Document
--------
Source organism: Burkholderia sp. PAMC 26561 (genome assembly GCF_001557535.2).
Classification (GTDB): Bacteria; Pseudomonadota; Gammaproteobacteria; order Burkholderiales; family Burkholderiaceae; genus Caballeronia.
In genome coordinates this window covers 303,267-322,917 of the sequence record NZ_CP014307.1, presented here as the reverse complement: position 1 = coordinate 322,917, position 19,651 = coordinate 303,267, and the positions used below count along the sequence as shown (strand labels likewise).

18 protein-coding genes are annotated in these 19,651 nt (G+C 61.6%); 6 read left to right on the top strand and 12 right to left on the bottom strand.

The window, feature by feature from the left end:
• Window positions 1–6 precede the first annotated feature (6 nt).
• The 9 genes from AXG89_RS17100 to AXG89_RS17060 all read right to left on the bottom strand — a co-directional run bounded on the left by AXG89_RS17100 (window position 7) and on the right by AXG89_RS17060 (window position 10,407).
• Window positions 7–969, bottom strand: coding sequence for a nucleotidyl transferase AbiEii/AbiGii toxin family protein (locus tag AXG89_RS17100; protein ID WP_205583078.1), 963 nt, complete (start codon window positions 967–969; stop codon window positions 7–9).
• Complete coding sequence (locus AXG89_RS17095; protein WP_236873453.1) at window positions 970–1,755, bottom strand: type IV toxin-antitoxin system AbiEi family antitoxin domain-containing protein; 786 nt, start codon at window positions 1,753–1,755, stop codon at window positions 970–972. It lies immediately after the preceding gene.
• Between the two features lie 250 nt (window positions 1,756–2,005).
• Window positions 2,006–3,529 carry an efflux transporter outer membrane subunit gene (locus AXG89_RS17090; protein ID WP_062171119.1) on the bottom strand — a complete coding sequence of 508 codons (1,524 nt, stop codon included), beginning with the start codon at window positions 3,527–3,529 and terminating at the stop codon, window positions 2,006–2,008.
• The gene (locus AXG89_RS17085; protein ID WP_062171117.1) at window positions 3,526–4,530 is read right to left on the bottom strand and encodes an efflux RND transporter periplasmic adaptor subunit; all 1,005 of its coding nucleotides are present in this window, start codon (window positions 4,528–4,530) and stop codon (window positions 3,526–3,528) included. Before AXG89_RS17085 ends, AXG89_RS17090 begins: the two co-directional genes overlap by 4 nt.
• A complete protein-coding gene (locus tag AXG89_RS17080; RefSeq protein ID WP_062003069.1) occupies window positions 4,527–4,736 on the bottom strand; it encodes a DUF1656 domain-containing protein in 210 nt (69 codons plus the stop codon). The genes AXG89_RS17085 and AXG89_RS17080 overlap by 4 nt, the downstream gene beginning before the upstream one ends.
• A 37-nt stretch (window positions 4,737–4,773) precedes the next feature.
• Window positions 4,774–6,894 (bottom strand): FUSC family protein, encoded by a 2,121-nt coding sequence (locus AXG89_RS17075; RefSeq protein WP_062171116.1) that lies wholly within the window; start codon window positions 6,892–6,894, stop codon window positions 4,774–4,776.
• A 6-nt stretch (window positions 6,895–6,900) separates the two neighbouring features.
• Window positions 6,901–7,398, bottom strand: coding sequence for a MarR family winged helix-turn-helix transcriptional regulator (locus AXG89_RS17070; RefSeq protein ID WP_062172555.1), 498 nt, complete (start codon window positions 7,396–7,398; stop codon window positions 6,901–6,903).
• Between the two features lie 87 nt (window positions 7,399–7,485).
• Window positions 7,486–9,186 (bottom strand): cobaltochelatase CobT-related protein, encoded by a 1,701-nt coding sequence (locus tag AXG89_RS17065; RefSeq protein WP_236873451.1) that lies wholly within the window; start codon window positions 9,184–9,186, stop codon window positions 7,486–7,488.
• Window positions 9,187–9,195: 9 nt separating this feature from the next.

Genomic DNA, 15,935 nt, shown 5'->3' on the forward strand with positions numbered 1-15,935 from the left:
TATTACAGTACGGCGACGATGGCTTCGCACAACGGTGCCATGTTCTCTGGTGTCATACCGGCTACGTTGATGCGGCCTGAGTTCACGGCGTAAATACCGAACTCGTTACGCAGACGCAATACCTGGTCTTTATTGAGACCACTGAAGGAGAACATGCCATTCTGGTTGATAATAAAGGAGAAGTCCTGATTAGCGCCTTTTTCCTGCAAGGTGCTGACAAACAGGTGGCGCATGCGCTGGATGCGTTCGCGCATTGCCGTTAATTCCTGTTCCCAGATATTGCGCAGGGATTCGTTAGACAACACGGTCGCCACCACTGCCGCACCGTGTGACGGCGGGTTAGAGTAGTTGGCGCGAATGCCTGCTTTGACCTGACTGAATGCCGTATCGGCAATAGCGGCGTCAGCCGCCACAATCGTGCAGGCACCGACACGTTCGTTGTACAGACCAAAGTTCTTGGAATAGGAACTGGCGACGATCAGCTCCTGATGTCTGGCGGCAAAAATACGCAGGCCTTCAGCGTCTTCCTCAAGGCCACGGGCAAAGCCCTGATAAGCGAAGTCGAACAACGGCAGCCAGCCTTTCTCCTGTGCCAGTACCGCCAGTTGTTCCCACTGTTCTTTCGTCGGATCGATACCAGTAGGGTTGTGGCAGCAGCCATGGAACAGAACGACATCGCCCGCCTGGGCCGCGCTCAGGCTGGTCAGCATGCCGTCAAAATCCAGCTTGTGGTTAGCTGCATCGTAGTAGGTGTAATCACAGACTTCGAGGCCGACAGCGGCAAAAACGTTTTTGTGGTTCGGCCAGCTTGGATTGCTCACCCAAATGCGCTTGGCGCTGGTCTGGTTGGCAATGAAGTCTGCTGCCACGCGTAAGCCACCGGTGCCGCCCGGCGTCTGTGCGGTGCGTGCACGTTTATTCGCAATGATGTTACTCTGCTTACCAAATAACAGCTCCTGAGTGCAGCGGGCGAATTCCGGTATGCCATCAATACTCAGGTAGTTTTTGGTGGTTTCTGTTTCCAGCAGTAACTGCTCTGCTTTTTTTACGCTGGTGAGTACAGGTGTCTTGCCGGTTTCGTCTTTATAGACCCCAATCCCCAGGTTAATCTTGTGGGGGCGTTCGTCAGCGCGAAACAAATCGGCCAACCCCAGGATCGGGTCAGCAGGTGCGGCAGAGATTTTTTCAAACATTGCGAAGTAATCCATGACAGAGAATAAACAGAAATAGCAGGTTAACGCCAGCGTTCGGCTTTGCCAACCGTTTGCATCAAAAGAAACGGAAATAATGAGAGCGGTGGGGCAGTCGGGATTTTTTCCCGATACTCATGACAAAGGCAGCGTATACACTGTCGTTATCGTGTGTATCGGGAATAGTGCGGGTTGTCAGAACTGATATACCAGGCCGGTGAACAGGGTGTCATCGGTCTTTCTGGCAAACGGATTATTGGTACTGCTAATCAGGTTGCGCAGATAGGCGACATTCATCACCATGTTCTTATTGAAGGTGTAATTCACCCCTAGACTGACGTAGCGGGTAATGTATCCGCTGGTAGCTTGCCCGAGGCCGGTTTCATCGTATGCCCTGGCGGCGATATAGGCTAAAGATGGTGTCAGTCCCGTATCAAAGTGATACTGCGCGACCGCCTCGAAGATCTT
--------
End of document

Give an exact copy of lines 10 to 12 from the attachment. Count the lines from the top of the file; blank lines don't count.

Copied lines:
• Between the two features lie 250 nt (window positions 1,756–2,005).
• Window positions 2,006–3,529 carry an efflux transporter outer membrane subunit gene (locus AXG89_RS17090; protein ID WP_062171119.1) on the bottom strand — a complete coding sequence of 508 codons (1,524 nt, stop codon included), beginning with the start codon at window positions 3,527–3,529 and terminating at the stop codon, window positions 2,006–2,008.
• The gene (locus AXG89_RS17085; protein ID WP_062171117.1) at window positions 3,526–4,530 is read right to left on the bottom strand and encodes an efflux RND transporter periplasmic adaptor subunit; all 1,005 of its coding nucleotides are present in this window, start codon (window positions 4,528–4,530) and stop codon (window positions 3,526–3,528) included. Before AXG89_RS17085 ends, AXG89_RS17090 begins: the two co-directional genes overlap by 4 nt.